By: V4 Agency
The right-wing Lega party’s new migration strategy contains proposals to reach agreements with the EU, to shut down ports and to process asylum applications outside Italy.
Italy’s centre-right and ruling parties have joined forces to develop a new strategy to tackle illegal migration. Although Lega will initiate dialogue, it will not change its fundamental views on issues in dealing with migration.
Immigration remains a serious problem for Italy. 5,668 illegal immigrants have arrived on the country’s southern shore since the beginning of this year, compared with 2,553 in the same period last year and 287 people at the beginning of 2019.
Having familiarised himself with the centre-right party’s plan, PM Mario Draghi approved the programme of Lega party chief Matteo Salvini, which is a huge step forward in tackling migration. The plan would allow the closing of ports and speeding up the deportation of migrants into their home countries. According to PM Draghi, the key is to preserve the current equlibrium between the coalition parties, especially the Democratic Party and Lega, until the end of the coronavirus crisis. As the two parties have a completely different approact to migration, compromises will be needed to effectively deal with the crisis.
To maintain the status quo, Mario Draghi allowed Interior Minister Luciana Lamorgese, a politician with no political background, to remain in office. The prime minister has also appointed three deputy ministers to support partisan politics: Carlo Sibilia from the Five Star Movement, Ivan Scalfarotto from Lega and Nicola Molteni from Viva Italia. The move was meant to ensure that the three biggest coalition partners will have the same say in internal affairs.
IM Luciana Lamorgese said Tunisia needed European economic investment to discourage locals from setting off for Europe.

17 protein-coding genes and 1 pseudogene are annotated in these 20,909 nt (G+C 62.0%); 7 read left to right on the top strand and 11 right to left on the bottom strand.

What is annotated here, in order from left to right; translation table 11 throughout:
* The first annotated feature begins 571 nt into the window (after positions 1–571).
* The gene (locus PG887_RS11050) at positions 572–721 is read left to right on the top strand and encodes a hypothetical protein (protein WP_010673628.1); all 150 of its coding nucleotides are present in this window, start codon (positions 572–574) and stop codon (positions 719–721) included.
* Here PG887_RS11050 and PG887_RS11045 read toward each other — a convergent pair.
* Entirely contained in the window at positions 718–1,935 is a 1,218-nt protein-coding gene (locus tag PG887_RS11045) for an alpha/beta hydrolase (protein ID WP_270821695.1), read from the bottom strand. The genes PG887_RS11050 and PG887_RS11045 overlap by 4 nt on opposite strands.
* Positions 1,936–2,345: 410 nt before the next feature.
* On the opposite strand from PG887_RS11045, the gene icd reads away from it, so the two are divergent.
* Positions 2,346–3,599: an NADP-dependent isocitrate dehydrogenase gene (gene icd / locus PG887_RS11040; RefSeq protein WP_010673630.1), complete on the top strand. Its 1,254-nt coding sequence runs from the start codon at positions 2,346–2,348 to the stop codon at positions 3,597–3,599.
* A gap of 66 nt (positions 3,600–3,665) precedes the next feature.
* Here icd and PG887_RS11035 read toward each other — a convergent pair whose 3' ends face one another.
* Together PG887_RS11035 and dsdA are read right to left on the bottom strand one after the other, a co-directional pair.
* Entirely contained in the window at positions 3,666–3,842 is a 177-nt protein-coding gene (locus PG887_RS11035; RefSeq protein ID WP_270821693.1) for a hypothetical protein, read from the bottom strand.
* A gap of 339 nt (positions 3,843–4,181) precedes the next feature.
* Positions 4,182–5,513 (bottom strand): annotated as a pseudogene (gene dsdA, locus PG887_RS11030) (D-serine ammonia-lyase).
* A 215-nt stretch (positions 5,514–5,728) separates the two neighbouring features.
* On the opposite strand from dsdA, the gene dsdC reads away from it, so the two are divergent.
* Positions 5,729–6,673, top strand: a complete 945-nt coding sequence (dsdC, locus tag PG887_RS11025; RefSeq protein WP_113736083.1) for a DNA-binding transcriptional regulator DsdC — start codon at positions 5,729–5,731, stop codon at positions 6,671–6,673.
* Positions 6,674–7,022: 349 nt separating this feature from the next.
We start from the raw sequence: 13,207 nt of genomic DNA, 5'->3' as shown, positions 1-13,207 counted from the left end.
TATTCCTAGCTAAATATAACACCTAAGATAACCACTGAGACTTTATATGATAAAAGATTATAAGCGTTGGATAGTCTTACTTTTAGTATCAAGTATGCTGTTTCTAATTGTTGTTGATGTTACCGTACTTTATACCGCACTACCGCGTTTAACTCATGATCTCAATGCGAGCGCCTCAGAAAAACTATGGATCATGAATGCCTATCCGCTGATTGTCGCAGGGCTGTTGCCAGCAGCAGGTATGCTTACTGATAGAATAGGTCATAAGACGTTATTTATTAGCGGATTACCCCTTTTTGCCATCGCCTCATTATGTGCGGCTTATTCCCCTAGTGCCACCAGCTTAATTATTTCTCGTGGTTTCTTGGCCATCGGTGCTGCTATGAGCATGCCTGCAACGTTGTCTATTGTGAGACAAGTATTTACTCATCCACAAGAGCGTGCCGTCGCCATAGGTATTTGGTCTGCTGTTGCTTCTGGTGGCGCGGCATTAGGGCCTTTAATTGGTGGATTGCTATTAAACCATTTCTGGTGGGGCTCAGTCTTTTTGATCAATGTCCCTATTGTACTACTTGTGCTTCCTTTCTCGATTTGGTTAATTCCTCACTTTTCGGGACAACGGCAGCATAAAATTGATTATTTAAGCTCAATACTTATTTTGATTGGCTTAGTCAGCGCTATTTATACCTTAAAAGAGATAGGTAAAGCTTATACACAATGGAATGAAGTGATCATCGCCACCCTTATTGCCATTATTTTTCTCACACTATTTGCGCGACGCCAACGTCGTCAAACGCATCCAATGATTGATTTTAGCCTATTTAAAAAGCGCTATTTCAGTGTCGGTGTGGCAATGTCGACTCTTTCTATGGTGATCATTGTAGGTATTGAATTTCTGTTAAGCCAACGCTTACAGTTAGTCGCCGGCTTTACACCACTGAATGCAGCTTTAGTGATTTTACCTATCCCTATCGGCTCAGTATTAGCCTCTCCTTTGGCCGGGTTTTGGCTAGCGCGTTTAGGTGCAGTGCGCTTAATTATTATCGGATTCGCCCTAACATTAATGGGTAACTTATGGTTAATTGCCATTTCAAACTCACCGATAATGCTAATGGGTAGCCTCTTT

Now is not the right time to enact new laws and regulations, “so changes need to be made primarily in an operational aspect. If the number of people who set out increases, this will obviously lead to a higher death toll at the Mediterranean Sea, which we definitely want to avoid,” deputy Interior Minister Nicola Molteni said.
Luciana Lamborgese has also exposed the fraudulent practice of certain NGO vessels. These ships tend to pick up stranded migrants and keep them on board for days, until their ships become overcrowded and health problems emerge. At this point, the NGOs request docking permission from Maltese or Italian coast guards, citing a humanitarian emergency.
Lega MPs say the current policy must be changed, mainly because figures show an alarming upward trend and Italy could soon see another migrant influx and a growing number of incoming ships during the summer. NGOs are also a problem: three NGOs that are active in the Ionian Sea are being prosecuted for colluding with human traffickers or accepting money in exchange for taking migrants on board.
Lega says these issues can only be solved by closing ports and processing asylum applications outside Italy. Lega agrees with what the prime minister said in his maiden speech: “we will work for more repatriations in line with the European Union and the asylum pacts that override the Dublin Regulation”.
By introducing a new inoculation policy and blocking the export of vaccines, PM Draghi has demonstrated that he is determined to protect national interests, Lega said.
Lega will continue to call for putting an end to illegal migration, but it will not support any confrontations within the government in times of crisis. Lega believes that Italy needs a constructive dialogue, which would make it possible to implement the party’s border protection plans in a relatiely short amount of time.